BVR Interview: Jabari Brisport


Jabari Brisport  is a Green Party candidate for New York’s 35th City Council District.

BVR: First of all, can you tell our audience who you are and how you got interested in politics?

JB: I'm a 30 year old resident of Brooklyn, who grew up in the district I'm running to represent. In fact, my family's lived here for three generations. I come from a theatrical background, but politics and activism have always worked their way into my life. For example, while at NYU, I created an anti-gentrification theater group. We performed in the park near campus and used the show as a way to collect signatures from residents to fight a rezoning. I fell in love with electoral politics while working on the Bernie Sanders campaign. Now I'm running my own campaign.

BVR: I read on the internet that you're a Democratic Socialist. Could you explain what that is? I also read that you are a member of the Green party. Could you let our audience know how that differs from being a Democrat or Republican?

JB: I believe in a world that's centered around people's needs, as opposed to profits. I also believe in democratic control and management: think worker coops or credit unions. Imagine a world where we, the people, controlled the pipeline companies. We wouldn't be using those tools to build a pipeline through the burial grounds at Standing Rock. We'd be using those tools to build new pipes for Flint, Michigan. In regards to the Green Party, here are the biggest things that set us apart: we don't take corporate donations, we want to cut the military budget in half, we advocate for reparations for black Americans, and we're fighting for 100% clean energy by 2030. We're awesome.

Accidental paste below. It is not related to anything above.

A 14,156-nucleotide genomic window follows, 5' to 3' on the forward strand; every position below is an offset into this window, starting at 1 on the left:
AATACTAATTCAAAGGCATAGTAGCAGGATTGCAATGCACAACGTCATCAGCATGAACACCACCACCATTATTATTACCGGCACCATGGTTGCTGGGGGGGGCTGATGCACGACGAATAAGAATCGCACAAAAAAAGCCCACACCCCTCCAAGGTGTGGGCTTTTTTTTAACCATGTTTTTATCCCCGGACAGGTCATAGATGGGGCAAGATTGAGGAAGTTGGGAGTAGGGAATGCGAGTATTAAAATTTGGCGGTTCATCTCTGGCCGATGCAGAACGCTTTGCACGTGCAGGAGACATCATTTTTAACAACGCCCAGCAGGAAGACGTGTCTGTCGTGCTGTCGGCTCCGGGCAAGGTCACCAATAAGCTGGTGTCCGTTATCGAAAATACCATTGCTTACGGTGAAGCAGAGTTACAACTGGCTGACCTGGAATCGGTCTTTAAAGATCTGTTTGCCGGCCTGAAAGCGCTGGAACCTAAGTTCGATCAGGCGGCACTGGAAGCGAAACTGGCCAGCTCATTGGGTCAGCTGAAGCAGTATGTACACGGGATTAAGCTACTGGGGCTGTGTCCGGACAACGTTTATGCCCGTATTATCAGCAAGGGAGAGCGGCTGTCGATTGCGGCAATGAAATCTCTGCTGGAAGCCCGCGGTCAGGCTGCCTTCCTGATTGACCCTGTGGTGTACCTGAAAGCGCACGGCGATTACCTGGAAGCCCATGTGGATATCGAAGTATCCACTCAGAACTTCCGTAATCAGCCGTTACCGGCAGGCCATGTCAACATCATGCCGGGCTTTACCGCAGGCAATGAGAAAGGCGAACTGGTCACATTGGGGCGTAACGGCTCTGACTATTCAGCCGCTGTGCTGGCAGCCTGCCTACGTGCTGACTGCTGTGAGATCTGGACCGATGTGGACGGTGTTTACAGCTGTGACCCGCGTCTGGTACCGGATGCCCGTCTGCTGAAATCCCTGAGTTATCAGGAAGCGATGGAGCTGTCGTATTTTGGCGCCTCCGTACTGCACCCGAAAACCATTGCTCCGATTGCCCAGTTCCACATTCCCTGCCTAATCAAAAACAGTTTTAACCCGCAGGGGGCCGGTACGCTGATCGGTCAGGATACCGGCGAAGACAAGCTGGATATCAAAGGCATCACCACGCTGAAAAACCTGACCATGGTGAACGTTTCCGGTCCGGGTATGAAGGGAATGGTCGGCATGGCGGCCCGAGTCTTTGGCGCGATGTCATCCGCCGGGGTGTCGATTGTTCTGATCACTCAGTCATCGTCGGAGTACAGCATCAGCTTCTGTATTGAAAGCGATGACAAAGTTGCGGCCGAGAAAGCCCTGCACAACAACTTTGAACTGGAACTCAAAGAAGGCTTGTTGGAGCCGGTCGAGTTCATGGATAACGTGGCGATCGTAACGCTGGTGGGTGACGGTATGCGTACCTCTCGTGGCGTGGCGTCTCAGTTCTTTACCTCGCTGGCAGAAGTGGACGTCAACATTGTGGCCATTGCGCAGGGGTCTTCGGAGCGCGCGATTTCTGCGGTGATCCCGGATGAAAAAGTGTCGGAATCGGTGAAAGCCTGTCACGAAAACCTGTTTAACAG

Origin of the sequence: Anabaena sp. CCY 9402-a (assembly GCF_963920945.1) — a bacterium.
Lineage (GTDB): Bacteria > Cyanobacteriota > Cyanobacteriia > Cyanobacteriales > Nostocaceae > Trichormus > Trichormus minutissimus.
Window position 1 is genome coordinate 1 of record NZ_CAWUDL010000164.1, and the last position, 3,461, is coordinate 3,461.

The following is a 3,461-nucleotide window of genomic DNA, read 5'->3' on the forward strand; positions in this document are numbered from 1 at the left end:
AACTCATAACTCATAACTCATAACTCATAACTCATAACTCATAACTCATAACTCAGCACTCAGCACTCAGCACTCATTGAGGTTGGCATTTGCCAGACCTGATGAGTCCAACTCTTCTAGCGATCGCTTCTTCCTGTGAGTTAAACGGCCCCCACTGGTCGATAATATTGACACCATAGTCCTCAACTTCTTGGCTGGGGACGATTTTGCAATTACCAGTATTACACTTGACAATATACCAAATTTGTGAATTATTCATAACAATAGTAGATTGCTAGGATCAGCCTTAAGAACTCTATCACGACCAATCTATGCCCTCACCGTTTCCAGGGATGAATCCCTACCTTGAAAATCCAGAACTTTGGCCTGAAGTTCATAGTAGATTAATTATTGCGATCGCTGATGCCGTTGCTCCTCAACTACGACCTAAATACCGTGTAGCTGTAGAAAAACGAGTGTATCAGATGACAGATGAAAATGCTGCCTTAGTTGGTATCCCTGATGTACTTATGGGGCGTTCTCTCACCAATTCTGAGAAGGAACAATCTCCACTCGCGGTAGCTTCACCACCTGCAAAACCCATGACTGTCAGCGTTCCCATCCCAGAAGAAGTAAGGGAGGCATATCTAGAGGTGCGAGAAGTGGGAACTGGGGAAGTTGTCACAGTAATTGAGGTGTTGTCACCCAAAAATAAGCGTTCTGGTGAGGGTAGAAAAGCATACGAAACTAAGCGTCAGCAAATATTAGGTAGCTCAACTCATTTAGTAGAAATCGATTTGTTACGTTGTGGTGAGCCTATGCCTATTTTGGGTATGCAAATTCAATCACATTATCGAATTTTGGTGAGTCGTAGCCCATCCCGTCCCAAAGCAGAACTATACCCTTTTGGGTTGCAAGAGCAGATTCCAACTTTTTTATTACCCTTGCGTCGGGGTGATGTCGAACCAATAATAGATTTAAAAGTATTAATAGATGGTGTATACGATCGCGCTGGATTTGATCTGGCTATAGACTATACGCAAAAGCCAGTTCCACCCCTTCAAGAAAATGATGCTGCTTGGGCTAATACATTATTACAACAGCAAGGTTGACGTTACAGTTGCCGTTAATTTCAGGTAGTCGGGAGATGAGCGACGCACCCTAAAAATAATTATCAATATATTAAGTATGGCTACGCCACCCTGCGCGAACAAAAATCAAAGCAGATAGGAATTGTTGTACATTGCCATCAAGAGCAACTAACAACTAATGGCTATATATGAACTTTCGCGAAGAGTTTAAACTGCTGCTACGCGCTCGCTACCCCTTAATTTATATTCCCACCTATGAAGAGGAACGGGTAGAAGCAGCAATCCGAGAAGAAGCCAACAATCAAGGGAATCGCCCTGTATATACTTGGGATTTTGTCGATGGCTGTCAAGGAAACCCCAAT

BVR: How did you first learn about veganism and how did you decide that it was something you wanted to adopt for your own life? How did your friends and family react?

JB: I learned about veganism in high school. I actually went vegetarian first, while in college and taking a class on animals in theater. I went vegan 5 years later because the dairy and egg industries are terrible, and I knew they were terrible. My family and friends are a mixture of responses. Some are supportive. Some are dismissive/mocking, but then end up supportive.

BVR: How do you see racial politics intersecting with food politics? 

JB: It can get problematic when people compare the animal liberation movement to the abolitionist movement. Animals should be free, and some can be considered persons. But they are not people. And I'm not vegan because I consider animals my equals. I'm vegan because causing suffering is wrong. 

BVR: What advice do you have for black people who might feel like veganism isn't for them. There are a lot of media stereotypes that depict veganism as a 'white person's thing.' What are you thoughts? 

JB: Yeah, veganism is often conflated with white people and affluence. People need to be educated that it's not just expensive processed meats and fruit smoothies. They also need to be educated that there are plenty of black vegans, and it's a healthier and more ethical alternative to eating meat. It has nothing to do with race and everything to do with avoiding senseless suffering.
BVR: How do you see veganism impacting your politics AS a politician? For example, we know that Senator Cory Booker is a politician who is pretty vocal about animal oppression and has made attempts to bring veganism into the public and political sphere.

JB: I'd like to ban the sale of fur. I know it's been done on the West Coast twice, and I'd like to maintain the momentum.
BVR: Fun question: what is your favorite vegan dish?

JB: I can eat "chickpea tuna" (chickpeas, vegan mayo, spices) anytime, anywhere.